The ready availability of video cameras in the 1980s resulted in an increase in low-low-low budget genre films that I hesitate to classify as a “boom” simply because while plenty were made, only a handful managed to work their way onto video store shelves across the world. The likes of 555, BOARDINGHOUSE and THE RIPPER received larger releases, much to the chagrin of unsuspecting video store customers looking for something that, well, didn’t look and feel as though it could turn into porn at any moment.
Shot-on-video genre films tended to be primarily horror due to its easy marketability and the fact that SOV filmmakers tended to be horror fans in the first place, but occasionally someone who just wanted to get out there and make a movie went beyond the elements that could be easily captured by a gruesome photo on a VHS box. Such is the case with 1994’s PHOBE: THE XENOPHOBIC EXPERIMENTS, an impressively ambitious feature-length science fiction action pic made in Niagara, Ontario, using the finest cameras the local community cable channel had to offer.
PHOBE, newly issued on DVD in a great package from Severin’s InterVision arm, is something of a minor miracle. Made with a budget of $250 by writer/director/producer Erica Benedikty, PHOBE takes its inspiration from THE TERMINATOR and PREDATOR, but conceptually feels more like an addition to the CRITTERS/I COME IN PEACE/THE HIDDEN sub-genre of “alien comes to Earth to hunt other alien” films that were created in the Schwarzenegger blockbusters’ wake.
John Rubick plays Sgt. Dapp, a bounty hunter pulled in for one last job by the members of Central Command on planet Mondora in order to capture a “Phobe,” a very dangerous creature that has escaped confinement. The Phobe has landed on Earth, and Dapp must track it down and bring it back alive. Matters are complicated, however, when the Phobe’s egg is picked up by Jennifer, a high school student played by Tina Dumoulin.
Shot on video with a paltry budget used primarily to cover the cost of a mask and some pyrotechnic effects, PHOBE could have easily ranked with countless other low-rent endurance tests that are revered only by those determined enough to see anything cheap and sleazy that they can get their hands on. (Some people even have podcasts devotes to this sort of thing! The mind boggles.) However, partially by going with a straightforward science fiction/action premise and partially due to Benedikty’s understanding of how to move the plot along with ease, PHOBE manages to be highly entertaining.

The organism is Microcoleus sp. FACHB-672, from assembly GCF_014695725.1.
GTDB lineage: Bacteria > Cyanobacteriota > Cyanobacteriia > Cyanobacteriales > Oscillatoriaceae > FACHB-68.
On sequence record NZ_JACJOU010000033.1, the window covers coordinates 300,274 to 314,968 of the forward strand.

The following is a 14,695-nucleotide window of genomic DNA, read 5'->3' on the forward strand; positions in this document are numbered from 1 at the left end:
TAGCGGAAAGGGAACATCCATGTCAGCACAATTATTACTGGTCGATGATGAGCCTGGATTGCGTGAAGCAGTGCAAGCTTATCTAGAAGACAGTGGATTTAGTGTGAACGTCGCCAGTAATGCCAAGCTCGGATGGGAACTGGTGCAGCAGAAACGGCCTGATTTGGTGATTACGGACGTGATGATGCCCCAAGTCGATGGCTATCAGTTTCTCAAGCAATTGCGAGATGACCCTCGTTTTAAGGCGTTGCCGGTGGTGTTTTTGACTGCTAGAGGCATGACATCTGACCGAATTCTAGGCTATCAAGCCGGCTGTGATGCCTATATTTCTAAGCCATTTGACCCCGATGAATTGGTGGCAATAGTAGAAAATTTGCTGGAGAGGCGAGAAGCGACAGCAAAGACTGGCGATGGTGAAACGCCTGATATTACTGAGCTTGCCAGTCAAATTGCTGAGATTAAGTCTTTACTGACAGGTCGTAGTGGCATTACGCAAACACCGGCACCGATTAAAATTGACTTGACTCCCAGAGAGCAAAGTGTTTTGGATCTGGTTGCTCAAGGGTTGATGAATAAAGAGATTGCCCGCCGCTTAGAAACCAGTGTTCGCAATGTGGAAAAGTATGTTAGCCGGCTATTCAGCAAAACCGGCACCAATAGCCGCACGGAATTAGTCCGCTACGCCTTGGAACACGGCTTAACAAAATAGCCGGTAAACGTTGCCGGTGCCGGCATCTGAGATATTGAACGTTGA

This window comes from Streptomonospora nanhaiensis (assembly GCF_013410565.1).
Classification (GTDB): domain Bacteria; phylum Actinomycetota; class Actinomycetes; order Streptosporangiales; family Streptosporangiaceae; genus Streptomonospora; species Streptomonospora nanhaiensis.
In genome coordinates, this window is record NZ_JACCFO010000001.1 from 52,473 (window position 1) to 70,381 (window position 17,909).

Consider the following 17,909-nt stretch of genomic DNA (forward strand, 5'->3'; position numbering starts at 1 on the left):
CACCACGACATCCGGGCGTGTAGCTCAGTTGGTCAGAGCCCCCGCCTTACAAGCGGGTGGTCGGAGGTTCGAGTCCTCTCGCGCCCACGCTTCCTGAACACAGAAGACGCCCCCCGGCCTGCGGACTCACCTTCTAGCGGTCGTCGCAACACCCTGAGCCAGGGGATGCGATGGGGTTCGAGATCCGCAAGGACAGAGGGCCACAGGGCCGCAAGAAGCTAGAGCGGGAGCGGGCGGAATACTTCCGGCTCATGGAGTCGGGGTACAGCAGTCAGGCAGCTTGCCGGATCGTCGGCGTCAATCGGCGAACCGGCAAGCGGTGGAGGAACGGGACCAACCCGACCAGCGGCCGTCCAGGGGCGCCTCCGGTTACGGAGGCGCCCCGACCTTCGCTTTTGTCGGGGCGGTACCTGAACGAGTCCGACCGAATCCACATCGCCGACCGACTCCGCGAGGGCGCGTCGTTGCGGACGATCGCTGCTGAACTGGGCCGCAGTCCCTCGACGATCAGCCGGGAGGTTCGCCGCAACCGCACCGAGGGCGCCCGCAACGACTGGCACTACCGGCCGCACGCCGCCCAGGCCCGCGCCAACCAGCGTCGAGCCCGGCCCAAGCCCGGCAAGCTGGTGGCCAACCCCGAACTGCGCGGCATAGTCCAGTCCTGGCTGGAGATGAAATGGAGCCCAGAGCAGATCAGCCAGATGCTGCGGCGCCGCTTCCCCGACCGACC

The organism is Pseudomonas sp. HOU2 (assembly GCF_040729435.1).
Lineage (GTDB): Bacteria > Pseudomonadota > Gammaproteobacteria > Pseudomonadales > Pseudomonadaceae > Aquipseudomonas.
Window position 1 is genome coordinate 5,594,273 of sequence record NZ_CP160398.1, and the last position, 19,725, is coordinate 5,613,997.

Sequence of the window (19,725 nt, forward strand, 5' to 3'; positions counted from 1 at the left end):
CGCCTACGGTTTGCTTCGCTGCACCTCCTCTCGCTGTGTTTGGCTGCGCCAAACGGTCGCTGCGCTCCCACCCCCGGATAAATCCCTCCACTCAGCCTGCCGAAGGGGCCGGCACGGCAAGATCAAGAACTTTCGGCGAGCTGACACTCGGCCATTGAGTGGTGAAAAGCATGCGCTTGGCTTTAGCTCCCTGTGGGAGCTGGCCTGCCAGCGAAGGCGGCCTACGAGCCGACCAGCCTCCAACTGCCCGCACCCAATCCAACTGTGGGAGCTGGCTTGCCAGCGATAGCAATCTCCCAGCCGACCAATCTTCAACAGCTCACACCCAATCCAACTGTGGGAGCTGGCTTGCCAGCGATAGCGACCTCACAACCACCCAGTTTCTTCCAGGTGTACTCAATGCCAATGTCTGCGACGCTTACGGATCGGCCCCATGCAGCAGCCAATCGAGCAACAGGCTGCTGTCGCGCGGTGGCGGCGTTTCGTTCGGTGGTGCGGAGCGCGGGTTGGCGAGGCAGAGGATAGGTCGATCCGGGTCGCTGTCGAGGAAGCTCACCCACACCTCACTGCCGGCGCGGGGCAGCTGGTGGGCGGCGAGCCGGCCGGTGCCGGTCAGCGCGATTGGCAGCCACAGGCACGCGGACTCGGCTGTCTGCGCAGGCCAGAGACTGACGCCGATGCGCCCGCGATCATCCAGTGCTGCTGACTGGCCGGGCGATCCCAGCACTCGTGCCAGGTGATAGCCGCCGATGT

There’s no doubt that PHOBE is a cheaply-made film, and there’s no attempt to hide the bargain basement nature. The props are “Laser Tag” sensors and nonsensical eyewear, the performances are amateurish, and the special effects, even with the remastering done for this release, won’t deceive you into thinking you’re watching something even as high-grade as an Asylum feature. Benedikty, however, seems very aware of this, and uses the resources to the best of her ability, shooting close-ups to disguise locations, utilizing colored gels and even getting in the odd dolly and crane shot.
I’ve seen countless SOV features that fail to be engaging for a variety of reasons that have nothing to do with a budget – long scenes of people talking, difficult to parse dialogue, nonsensical storylines, performers that are not just amateurish but bland – and, to my delight, PHOBE doesn’t fall into any of these traps. It’s not a feature done on video and put together out of lack of passion or competence – it’s clear that Benedikty and her cast knew what to shoot for, and tried their hardest to get to that point. The results aren’t the cheap “outsider art” nature of many SOV films, but rather a minimalist take on a familiar genre plot, made with the passion and sincerity that still maintains a tongue-in-cheek attitude.
While the film never received a proper home video release, it aired repeatedly on the local public access channel and developed a cult reputation. InterVision’s new DVD release presents the film with some special effects alterations, though some clips of the original effects are also included as a feature on the disc. (My preference would have been to have had the original version included in its entirety as well, but this is a small quibble.) The disc also includes a 20 minute documentary on the making of the film and its subsequent following, directed by REWIND THIS!’s Josh Johnson. More information on the film is gained in a great Q&A session with the cast and crew conducted at the film’s first public screening last year, and a commentary track with Benedikty guided by Canuxploitation’s Paul Corupe and Last Blast Film Society’s Peter Kuplowsky rounds out the package. It’s generally a fine commentary, with Kuplowsky asking questions repeatedly and Benedikty very eager to give detailed answers, though it does occasionally taper off as the trio just watches the movie.
It’s hard to blame them! PHOBE is a genuinely entertaining film that just feels like a group of friends have decided to make a sci-fi flick and they’re inviting you along for the ride. It’s proof that while making a movie on video for $250, you may be forced to be cheap and amateurish, but you don’t have to be dull.
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